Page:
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I am trying to evaluate this integral or at least get bounds for its aboslute value.

I have where $\tau \to \infty$

$$\int\nolimits_{1}^{\infty} f(t) \frac{\tau \sin(\tau\log t)}{t^{\sigma+1}} dt$$

$f(t) = (t + 1/2) - \lfloor t + 1/2 \rfloor$ (where $\lfloor.\rfloor$ is the floor function)

Integrating by parts gives me,

$$\int_{1}^{\infty} \frac{f(t)}{t^\sigma} d(-\cos(\tau \log t)) = \left[ -\frac{f(t)}{t^\sigma}\cos(\tau \log t) \right]_{1}^{\infty} + B$$

Where,

$$B = \int_{1}^{\infty} \cos(\tau\log t) g'(t) dt$$

where $g(t) = f(t)/t^\sigma$ and is piecewise continuous

Using Riemann-Lebesgue lemma we have $B = 0$ as $\tau \to \infty$, giving us,

$$\int_{1}^{\infty} \frac{f(t)}{t^\sigma} d(-\cos(\tau \log t)) = \left[ -\frac{f(t)}{t^\sigma}\cos(\tau \log t) \right]_{1}^{\infty}$$

Also, since, $0 \leq f(t) \leq 1$, I think it makes the absolute value of the integral $\leq 1$

So, are these steps correct?

Any further insights will be highly appreciated...

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Nothing special about $f$? – J. M. Nov 6 '10 at 15:27
    
(1) your integration by parts is a bit odd: shouldn't there be a $t^{\sigma}$ factor somewhere in $B$? (2) the Riemann Lebesgue lemma requires the thing you are integrating against be absolutely integrable. which $f'$ itself is not. Perhaps with the corrected factor $t^{\sigma}$ inserted you can say something about it. – Willie Wong Nov 6 '10 at 15:37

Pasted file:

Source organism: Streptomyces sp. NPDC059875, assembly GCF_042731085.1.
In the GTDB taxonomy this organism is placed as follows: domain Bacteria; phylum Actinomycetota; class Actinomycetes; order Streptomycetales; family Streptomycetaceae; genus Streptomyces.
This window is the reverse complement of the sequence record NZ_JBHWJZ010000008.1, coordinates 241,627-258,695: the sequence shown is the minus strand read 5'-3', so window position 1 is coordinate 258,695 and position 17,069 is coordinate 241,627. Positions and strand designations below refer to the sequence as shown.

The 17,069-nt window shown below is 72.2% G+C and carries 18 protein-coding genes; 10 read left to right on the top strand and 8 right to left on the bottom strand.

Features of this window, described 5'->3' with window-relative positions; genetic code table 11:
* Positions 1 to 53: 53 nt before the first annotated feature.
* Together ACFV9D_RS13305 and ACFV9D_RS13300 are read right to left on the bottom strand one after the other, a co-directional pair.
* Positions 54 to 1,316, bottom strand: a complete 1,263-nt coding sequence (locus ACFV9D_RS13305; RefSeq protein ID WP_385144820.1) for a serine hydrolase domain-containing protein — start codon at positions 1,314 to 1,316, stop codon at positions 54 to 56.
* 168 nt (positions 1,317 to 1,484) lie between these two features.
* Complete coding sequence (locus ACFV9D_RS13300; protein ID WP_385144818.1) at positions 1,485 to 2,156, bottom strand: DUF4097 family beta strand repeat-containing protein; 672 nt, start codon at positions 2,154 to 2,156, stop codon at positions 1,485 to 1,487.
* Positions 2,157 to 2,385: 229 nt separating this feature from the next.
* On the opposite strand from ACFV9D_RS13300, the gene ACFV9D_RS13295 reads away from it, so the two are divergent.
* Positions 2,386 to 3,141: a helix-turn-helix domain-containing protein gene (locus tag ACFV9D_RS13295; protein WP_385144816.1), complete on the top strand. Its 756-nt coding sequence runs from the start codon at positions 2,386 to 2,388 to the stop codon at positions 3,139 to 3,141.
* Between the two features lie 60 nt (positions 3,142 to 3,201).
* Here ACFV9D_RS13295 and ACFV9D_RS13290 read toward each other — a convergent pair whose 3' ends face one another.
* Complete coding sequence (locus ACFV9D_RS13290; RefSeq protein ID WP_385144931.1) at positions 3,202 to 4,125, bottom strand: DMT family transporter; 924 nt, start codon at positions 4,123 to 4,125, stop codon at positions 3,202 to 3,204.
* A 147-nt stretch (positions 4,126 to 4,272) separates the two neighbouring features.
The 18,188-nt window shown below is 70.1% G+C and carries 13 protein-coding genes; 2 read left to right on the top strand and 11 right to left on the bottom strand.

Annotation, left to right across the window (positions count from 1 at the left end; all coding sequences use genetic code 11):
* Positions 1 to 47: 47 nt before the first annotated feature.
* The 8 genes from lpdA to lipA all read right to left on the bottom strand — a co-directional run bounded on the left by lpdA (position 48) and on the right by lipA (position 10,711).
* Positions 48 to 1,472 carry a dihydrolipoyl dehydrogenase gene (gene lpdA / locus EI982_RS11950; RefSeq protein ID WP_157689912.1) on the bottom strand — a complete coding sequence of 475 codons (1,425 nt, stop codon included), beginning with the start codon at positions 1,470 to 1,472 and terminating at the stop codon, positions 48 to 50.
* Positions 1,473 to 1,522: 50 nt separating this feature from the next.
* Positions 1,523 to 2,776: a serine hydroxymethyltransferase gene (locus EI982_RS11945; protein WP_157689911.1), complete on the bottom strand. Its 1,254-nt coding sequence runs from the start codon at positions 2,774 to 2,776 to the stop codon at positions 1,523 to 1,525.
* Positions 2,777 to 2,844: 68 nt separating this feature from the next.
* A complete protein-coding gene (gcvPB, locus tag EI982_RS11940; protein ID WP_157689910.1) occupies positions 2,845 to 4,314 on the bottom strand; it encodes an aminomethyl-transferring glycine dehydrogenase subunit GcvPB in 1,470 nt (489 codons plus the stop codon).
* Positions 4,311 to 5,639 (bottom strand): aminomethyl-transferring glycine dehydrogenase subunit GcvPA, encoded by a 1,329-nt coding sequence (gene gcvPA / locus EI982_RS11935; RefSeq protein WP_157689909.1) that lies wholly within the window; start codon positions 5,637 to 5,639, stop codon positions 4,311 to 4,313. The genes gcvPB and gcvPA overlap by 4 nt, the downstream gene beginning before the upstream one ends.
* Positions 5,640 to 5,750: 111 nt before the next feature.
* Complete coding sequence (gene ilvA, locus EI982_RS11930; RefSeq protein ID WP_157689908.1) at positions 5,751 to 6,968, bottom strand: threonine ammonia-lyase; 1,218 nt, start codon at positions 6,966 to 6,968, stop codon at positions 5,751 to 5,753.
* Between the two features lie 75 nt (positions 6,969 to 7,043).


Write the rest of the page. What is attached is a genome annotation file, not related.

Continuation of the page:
Edited: thanks for pointing that out – Roupam Ghosh Nov 6 '10 at 15:41

I cannot give you the specific answer for your integral as I do not fully understand the function you are integrating; however, I can tell you how to integrate functions involving floor. Involves two steps:

  1. While holding floor fixed in the same sense one does a constant, integrate the function. Basically just pretend floor is a constant. I know it ounces weird but it works so just go with it.

  2. Graphing the function, you must then take each of the steps (since it's a step function with jump discontinuity) and shift them up or down so that the entire graph becomes continuous. This can be done with a construct of floor known as a jump series, mainly because it is the some of the individual jump lengths over different periods. I cannot give you a general form for the jump series as it is reactively new math; however, I'm sure you can figure out how to make the pieces connect.

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